Book Review — The Baptists – Vol 1: Beginnings in Britain

Nettles, Tom, The Baptists – Vol 1: Beginnings in Britain. Ross-shire: Mentor, 2005, reprinted 2008. 392 pp. $29.99.


Biographical Sketch of the Author

Tom Nettles is a widely recognized Baptist historian. He previously served as Professor of Historical Theology at the Southern Baptist Theological Seminary.  His other works include By His Grace and For His Glory: A Historical, Theological, and Practical Study of the Doctrines of Grace in Baptist Life and Living By Revealed Truth: The Life and Pastoral Theology of Charles Haddon Spurgeon.


The question of what it means to be a Baptist has been debated and reevaluated for as long as Christians have claimed the title of Baptist. Over the past few hundred years, questions about individual religious freedom, the role of government, proper church order, and yes, the mode and recipients of baptism have all been of concern for Baptists. Tom Nettles has given us one of the most important resources for Baptist history with his three-volume set, The Baptists. In this review, we will look at Vol 1: Beginnings in Britain.

Competing Models

The author starts Section I of this first volume by laying out what he sees as the two main competing paradigms for Baptist identity in the past century (11-13). First, there have been those who see “soul competency” or “soul liberty” as the primary concern. They tend to be opposed to formal statements of faith as improper restrictions on individual interpretation. The “soul competency” group has also been characterized by the Landmark movement which dubiously claimed that modern Baptists could be traced back to the early church. Nettles assessment is that “Many of the groups denominated Baptist by those seeking a chain of perpetuity simply do not pass muster theologically as Baptists if defined by in terms of the many confessional statements of the seventeenth century.” (12).

The second view of Baptist identity is the one held by Nettles, which he calls the “coherent-truth” model. Theology is primary for this group, not individual autonomy. The person and work of Christ and the nature of salvation take center stage. Nettles argues that this view is the most consistent with the revealed truth of Scripture. As he puts it, “Baptists must be Christian and Protestant evangelical before they can be Baptist.” (13).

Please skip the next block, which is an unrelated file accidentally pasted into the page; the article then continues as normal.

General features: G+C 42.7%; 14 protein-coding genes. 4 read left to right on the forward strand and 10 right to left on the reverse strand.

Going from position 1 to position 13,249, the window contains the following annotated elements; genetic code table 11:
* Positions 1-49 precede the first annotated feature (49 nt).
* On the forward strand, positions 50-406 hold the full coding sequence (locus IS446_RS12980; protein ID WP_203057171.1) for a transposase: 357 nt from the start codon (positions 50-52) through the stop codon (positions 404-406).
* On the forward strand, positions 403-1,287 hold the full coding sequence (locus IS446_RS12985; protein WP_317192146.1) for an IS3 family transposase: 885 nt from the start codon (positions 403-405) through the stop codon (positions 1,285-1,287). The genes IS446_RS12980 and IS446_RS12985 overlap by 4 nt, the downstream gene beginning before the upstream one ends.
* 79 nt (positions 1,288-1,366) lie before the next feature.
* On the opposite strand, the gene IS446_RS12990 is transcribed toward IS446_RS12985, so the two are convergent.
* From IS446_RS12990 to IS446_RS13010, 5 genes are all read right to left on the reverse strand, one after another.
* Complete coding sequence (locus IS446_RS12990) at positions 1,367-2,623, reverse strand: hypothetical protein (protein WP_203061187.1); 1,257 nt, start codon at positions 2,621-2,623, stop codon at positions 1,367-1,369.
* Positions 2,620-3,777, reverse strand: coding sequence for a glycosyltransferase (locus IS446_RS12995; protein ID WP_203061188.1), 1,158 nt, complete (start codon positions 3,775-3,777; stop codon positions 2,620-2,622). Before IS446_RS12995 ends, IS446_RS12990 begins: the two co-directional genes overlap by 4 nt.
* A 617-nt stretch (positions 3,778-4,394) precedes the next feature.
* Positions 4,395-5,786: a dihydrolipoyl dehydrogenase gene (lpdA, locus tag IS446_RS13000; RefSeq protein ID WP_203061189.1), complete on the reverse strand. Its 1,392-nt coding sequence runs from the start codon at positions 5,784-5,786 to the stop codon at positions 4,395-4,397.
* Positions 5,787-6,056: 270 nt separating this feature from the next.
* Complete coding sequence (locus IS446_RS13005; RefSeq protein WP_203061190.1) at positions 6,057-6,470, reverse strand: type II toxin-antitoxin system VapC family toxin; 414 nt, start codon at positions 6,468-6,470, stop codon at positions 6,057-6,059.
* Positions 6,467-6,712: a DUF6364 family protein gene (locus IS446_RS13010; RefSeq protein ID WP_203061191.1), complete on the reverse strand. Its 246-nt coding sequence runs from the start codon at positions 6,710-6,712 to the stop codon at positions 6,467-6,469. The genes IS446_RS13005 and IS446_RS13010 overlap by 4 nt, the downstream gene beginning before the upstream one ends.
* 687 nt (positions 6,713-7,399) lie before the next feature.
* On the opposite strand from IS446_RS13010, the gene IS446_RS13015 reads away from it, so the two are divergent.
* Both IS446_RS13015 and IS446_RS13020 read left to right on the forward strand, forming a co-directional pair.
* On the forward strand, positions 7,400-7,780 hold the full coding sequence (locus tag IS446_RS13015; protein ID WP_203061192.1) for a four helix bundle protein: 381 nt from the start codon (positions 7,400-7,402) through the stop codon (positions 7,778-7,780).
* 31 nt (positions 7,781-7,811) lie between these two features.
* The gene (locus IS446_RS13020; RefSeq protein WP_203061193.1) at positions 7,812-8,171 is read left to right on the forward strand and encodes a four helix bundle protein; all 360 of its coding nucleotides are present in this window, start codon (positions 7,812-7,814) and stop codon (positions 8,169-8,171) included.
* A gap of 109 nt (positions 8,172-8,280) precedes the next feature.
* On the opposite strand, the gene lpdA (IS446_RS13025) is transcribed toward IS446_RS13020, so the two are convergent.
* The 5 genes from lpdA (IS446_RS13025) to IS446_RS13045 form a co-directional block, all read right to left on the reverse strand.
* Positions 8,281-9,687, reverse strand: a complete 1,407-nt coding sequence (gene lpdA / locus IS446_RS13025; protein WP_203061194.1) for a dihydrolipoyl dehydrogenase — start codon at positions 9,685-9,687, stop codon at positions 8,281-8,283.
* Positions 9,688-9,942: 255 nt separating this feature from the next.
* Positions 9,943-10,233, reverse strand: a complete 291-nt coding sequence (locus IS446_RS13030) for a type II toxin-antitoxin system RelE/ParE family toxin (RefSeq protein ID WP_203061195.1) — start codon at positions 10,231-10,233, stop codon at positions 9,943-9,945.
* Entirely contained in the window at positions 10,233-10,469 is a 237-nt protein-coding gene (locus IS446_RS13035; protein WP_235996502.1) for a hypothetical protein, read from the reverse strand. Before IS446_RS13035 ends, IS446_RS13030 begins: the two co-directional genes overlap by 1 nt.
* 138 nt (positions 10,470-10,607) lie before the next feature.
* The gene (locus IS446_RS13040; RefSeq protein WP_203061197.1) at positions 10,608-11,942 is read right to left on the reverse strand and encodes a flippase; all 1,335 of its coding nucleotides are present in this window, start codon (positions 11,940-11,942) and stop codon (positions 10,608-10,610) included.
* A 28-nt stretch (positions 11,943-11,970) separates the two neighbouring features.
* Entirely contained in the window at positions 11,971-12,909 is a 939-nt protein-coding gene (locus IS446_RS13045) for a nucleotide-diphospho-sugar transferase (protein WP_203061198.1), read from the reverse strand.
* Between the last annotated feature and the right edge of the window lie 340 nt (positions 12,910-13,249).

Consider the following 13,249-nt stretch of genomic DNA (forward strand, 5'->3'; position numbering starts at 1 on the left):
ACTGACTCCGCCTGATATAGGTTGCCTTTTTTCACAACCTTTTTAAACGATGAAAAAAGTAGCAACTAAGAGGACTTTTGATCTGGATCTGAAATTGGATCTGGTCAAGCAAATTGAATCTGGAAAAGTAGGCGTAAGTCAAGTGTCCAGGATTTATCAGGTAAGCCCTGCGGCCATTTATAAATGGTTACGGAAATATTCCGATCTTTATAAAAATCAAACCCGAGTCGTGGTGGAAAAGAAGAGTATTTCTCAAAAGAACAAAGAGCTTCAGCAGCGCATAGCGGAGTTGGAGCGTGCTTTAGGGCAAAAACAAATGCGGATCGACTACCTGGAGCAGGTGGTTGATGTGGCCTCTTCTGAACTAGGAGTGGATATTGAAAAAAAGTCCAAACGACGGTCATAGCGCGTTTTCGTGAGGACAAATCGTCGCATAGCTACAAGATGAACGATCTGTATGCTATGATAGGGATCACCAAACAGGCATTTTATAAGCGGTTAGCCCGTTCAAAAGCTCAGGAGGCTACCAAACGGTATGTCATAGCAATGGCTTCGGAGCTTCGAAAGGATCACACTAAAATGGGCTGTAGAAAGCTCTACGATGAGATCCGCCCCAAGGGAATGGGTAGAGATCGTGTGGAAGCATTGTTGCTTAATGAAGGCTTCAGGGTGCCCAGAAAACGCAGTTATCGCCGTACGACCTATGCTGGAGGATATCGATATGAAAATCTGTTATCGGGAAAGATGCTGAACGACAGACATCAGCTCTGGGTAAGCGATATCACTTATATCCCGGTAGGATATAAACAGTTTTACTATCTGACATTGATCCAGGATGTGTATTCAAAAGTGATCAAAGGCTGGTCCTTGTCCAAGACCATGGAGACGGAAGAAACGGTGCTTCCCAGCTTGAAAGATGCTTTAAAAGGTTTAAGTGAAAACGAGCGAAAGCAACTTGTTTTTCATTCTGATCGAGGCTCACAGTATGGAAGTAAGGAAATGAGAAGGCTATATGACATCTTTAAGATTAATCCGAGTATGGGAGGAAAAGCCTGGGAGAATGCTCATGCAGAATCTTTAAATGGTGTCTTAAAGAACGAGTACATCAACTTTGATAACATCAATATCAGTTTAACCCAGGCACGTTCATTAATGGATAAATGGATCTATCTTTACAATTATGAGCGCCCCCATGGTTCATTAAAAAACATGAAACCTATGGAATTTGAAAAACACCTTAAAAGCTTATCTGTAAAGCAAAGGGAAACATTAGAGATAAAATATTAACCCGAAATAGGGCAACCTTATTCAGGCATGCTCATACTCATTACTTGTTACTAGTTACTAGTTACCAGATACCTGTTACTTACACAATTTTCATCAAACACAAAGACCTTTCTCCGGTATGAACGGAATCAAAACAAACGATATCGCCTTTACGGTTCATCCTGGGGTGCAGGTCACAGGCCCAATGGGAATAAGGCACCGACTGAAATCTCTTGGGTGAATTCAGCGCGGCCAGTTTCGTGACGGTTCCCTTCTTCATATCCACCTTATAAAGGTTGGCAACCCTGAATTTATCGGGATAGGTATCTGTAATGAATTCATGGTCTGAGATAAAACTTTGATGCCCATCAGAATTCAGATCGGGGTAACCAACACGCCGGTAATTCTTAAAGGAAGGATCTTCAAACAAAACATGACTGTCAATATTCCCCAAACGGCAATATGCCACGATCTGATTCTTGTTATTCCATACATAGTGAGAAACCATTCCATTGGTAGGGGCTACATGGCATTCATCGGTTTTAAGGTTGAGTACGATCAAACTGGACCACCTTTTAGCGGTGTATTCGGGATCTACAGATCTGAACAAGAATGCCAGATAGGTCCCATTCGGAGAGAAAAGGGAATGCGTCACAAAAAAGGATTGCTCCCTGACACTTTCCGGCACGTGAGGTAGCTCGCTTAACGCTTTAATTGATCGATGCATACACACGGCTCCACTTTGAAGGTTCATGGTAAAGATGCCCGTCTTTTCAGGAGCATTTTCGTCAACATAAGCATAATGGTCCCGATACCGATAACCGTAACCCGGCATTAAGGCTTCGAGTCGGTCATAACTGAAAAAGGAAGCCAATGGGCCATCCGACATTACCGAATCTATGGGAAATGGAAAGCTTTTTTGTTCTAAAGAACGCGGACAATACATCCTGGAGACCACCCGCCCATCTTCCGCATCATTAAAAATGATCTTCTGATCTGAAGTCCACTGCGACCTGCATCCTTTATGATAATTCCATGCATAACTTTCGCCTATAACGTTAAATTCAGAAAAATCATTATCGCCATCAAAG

The author moves on to give us a brief survey of Baptist historical works so far, many of which support the coherent-truth view (13-27). Some readers will be surprised to learn that early Baptist historians like Thomas Crosby saw believer’s baptism not as an innovation, but as a natural outworking of the regulative principle (14). Baptists were unique in their promotion of religious liberty, but this was also derived from Scripture (16). Nettles explains how a shift began around 1907 when E.Y. Mullins presented “competency of the soul” over and against Roman Catholic claims (23-24). I was surprised to learn that Mullins never intended for soul competency to be the defining tenet of Baptist identity. The progression towards anti-confessionalism by Whitley and others may have been an unintended consequence of soul competency (25-26). In the end, the author persuasively reclaims Mullins for the coherent-truth camp (25).

Nettles then enters into more recent concerns over identity that are related to fundamentalism and the inerrancy debates (27-33). The second chapter concludes this first section of the book and serves to drill down further into the coherent-truth framework. Nettles casts Baptist identity in terms of orthodoxy, “evangelical” in the sense of gospel focus, biblical church polity, and holding to confessional convictions. Dr. Nettles would go on to cover more recent Baptist happenings in greater detail in Volumes 2 and 3 of the series.

John Smyth, Proto-Baptist?